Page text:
Perfectly Packable: Don't destroy the taste of tuna with regular mayo. Opt for low-fat mayo and use it sparingly, ditch it altogether and mix it in a leafy salad, or use it as a spread on whole-wheat crackers.
The 10 Best Snacks for Weight Loss, According to a Dietitian
Learn what to look for in a snack so that it helps with weight loss and how to make evening snacks fit into a healthy diet.
Eating a snack between meals helps curb your hunger so that you don&apost inhale your dinner when you finally sit down to eat a meal. Snacking can also help you get in all the nutrients you need. On the flip side, grazing all day-particularly on foods with little nutritional value may result in eating too much. It&aposs a great idea to make sure you have healthy options on hand and you are prepared when hunger strikes. Many of these weight-loss snacks are also great on-the-go snack options. Here we tackle some common snacking questions and then share 10 healthy snacks for when you want to lose weight.
Can snacking be a part of a healthy diet? Of course! When you choose a snack, choose one with protein, fat and/or fiber. All of these nutrients take longer to digest, so they fill you up. Snacks are also a great way to add extra nutrition to your day. Think of snacks like carrots and hummus, an apple with almond butter or whole-grain crackers with cheese. Also, if you let yourself get too hungry, you&aposre more likely to overeat at your next meal. So even though we tend to think of chips and candy as "snack" foods, eating snacks can help you from overeating.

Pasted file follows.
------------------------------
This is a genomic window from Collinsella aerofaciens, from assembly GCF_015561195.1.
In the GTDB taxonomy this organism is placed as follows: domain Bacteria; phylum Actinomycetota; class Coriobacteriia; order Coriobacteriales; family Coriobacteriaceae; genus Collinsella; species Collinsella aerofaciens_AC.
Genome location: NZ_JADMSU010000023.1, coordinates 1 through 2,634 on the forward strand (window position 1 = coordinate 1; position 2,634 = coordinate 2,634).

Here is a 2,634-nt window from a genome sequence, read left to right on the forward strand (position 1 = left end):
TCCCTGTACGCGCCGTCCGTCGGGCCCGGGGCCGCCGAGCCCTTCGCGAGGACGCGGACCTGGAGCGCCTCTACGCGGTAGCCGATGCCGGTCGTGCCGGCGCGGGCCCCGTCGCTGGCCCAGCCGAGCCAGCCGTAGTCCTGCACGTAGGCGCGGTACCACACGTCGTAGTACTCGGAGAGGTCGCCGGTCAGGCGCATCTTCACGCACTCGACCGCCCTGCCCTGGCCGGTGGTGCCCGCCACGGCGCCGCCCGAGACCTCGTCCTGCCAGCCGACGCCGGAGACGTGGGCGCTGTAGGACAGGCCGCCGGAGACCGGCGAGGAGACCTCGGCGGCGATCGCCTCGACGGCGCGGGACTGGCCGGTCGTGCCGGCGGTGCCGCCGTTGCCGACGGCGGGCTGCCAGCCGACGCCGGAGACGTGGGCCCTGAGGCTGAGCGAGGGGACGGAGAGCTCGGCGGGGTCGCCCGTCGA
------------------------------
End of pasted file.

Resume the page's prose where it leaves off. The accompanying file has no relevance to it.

You may think that calories are the most important thing for snacking when it comes to losing weight. But you can have 100 calories of jelly beans and not be satisfied at all, versus eating 200 calories of nuts and dried fruit. That&aposs not to say calories don&apost matter at all, but it&aposs also important to choose a snack that delivers nutrition and fills you up. All of our weight-loss meal plans allow for two snacks a day and on the 1,500-calorie meal plans each snack is around 200 calories per day.